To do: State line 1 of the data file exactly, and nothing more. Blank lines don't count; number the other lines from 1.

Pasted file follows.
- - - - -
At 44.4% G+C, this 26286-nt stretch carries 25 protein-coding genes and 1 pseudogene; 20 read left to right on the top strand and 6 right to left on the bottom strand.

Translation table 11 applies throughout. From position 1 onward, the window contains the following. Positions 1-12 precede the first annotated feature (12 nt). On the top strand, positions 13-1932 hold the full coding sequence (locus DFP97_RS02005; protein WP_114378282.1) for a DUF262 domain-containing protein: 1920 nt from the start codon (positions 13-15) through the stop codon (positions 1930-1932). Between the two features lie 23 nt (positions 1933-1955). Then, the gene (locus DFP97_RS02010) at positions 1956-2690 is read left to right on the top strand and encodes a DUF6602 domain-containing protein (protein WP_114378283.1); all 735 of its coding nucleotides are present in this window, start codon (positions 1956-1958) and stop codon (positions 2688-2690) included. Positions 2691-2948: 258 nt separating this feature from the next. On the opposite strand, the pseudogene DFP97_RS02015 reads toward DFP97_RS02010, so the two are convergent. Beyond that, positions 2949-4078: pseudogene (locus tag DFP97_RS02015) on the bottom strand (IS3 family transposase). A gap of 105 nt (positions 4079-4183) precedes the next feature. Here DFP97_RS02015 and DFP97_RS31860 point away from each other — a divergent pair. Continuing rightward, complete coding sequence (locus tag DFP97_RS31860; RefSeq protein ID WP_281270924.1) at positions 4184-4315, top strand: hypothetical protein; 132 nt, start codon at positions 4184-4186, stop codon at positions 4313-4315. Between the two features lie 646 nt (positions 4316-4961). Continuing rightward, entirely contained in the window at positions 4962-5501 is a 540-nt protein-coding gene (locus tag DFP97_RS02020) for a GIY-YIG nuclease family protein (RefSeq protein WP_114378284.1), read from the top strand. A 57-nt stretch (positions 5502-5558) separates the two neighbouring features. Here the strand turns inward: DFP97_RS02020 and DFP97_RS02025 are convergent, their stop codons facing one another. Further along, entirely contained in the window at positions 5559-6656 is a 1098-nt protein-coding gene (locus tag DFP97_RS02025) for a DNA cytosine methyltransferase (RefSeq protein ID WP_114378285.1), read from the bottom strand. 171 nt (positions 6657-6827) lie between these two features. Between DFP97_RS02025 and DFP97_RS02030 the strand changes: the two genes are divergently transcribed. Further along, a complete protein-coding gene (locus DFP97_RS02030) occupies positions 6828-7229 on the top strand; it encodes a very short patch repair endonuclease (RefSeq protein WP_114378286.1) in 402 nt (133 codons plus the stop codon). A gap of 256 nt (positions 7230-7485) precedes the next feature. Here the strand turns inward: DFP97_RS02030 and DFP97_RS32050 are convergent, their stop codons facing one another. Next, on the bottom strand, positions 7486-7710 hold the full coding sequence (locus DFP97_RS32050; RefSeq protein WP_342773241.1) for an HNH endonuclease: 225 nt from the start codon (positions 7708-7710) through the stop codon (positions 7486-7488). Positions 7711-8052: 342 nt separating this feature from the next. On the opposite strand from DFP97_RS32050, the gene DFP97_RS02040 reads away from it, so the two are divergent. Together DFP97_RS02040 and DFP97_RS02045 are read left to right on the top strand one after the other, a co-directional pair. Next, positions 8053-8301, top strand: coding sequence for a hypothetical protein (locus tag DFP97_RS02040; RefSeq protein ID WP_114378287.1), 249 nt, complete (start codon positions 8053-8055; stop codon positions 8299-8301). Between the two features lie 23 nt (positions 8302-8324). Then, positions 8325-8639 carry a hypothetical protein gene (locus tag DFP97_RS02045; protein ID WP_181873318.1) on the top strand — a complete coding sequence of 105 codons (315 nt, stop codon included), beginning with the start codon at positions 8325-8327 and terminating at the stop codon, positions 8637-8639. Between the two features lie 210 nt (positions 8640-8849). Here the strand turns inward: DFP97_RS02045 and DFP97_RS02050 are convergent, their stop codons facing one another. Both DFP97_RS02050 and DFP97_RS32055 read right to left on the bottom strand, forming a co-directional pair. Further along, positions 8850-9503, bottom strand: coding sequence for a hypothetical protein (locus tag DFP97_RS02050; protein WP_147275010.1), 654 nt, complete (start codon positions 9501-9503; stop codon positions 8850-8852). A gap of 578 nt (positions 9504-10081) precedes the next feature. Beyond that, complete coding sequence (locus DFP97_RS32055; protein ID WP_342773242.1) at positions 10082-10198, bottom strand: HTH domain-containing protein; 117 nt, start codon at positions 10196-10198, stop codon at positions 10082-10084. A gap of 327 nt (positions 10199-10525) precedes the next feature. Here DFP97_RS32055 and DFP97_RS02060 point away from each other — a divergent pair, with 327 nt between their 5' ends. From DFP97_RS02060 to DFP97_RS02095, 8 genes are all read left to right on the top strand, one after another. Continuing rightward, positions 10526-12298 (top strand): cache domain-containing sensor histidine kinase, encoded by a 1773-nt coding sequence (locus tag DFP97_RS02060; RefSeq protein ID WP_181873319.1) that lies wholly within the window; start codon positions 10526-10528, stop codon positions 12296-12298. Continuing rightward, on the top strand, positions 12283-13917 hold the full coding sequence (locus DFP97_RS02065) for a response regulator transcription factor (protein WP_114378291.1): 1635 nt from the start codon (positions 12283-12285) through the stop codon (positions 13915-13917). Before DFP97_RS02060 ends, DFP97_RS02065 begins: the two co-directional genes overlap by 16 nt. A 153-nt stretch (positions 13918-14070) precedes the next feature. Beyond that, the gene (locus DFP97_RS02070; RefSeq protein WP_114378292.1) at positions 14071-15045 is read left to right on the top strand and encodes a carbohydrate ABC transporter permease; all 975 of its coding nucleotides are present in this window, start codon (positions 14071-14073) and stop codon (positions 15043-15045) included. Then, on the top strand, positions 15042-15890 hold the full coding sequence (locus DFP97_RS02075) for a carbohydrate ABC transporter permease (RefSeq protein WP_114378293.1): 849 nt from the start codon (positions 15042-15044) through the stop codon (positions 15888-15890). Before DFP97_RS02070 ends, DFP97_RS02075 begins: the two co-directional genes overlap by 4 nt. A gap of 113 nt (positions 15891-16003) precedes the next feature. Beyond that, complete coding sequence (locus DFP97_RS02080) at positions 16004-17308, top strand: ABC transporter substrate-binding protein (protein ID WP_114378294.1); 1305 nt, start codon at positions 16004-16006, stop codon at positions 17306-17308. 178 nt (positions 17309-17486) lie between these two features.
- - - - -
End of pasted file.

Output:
At 44.4% G+C, this 26286-nt stretch carries 25 protein-coding genes and 1 pseudogene; 20 read left to right on the top strand and 6 right to left on the bottom strand.